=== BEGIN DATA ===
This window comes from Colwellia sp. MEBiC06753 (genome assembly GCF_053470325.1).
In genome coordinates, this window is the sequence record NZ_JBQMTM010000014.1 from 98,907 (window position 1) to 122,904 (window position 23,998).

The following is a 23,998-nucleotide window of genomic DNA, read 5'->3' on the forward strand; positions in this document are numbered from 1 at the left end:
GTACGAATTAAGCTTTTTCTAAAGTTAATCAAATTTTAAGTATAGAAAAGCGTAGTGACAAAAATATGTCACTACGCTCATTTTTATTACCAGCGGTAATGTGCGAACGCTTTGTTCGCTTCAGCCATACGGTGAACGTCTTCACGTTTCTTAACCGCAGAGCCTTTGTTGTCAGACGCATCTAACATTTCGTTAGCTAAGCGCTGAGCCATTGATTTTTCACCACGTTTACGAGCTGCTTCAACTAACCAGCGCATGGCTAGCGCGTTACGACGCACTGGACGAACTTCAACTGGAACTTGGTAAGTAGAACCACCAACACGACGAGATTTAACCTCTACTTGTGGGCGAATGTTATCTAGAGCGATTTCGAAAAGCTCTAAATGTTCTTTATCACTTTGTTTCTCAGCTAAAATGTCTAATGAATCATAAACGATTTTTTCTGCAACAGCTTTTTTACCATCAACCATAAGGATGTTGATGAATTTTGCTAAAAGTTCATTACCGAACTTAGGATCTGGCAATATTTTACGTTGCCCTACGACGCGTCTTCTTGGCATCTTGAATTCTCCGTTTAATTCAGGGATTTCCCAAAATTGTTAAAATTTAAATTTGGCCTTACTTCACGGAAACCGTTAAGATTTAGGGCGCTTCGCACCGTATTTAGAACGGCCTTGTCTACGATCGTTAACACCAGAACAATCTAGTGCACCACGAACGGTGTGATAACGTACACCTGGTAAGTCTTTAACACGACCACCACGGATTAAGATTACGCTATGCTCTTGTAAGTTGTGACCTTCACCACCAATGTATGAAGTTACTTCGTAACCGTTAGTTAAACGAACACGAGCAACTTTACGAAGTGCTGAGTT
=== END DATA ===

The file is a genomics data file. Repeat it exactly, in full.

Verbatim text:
This window comes from Colwellia sp. MEBiC06753 (genome assembly GCF_053470325.1).
In genome coordinates, this window is the sequence record NZ_JBQMTM010000014.1 from 98,907 (window position 1) to 122,904 (window position 23,998).

The following is a 23,998-nucleotide window of genomic DNA, read 5'->3' on the forward strand; positions in this document are numbered from 1 at the left end:
GTACGAATTAAGCTTTTTCTAAAGTTAATCAAATTTTAAGTATAGAAAAGCGTAGTGACAAAAATATGTCACTACGCTCATTTTTATTACCAGCGGTAATGTGCGAACGCTTTGTTCGCTTCAGCCATACGGTGAACGTCTTCACGTTTCTTAACCGCAGAGCCTTTGTTGTCAGACGCATCTAACATTTCGTTAGCTAAGCGCTGAGCCATTGATTTTTCACCACGTTTACGAGCTGCTTCAACTAACCAGCGCATGGCTAGCGCGTTACGACGCACTGGACGAACTTCAACTGGAACTTGGTAAGTAGAACCACCAACACGACGAGATTTAACCTCTACTTGTGGGCGAATGTTATCTAGAGCGATTTCGAAAAGCTCTAAATGTTCTTTATCACTTTGTTTCTCAGCTAAAATGTCTAATGAATCATAAACGATTTTTTCTGCAACAGCTTTTTTACCATCAACCATAAGGATGTTGATGAATTTTGCTAAAAGTTCATTACCGAACTTAGGATCTGGCAATATTTTACGTTGCCCTACGACGCGTCTTCTTGGCATCTTGAATTCTCCGTTTAATTCAGGGATTTCCCAAAATTGTTAAAATTTAAATTTGGCCTTACTTCACGGAAACCGTTAAGATTTAGGGCGCTTCGCACCGTATTTAGAACGGCCTTGTCTACGATCGTTAACACCAGAACAATCTAGTGCACCACGAACGGTGTGATAACGTACACCTGGTAAGTCTTTAACACGACCACCACGGATTAAGATTACGCTATGCTCTTGTAAGTTGTGACCTTCACCACCAATGTATGAAGTTACTTCGTAACCGTTAGTTAAACGAACACGAGCAACTTTACGAAGTGCTGAGTT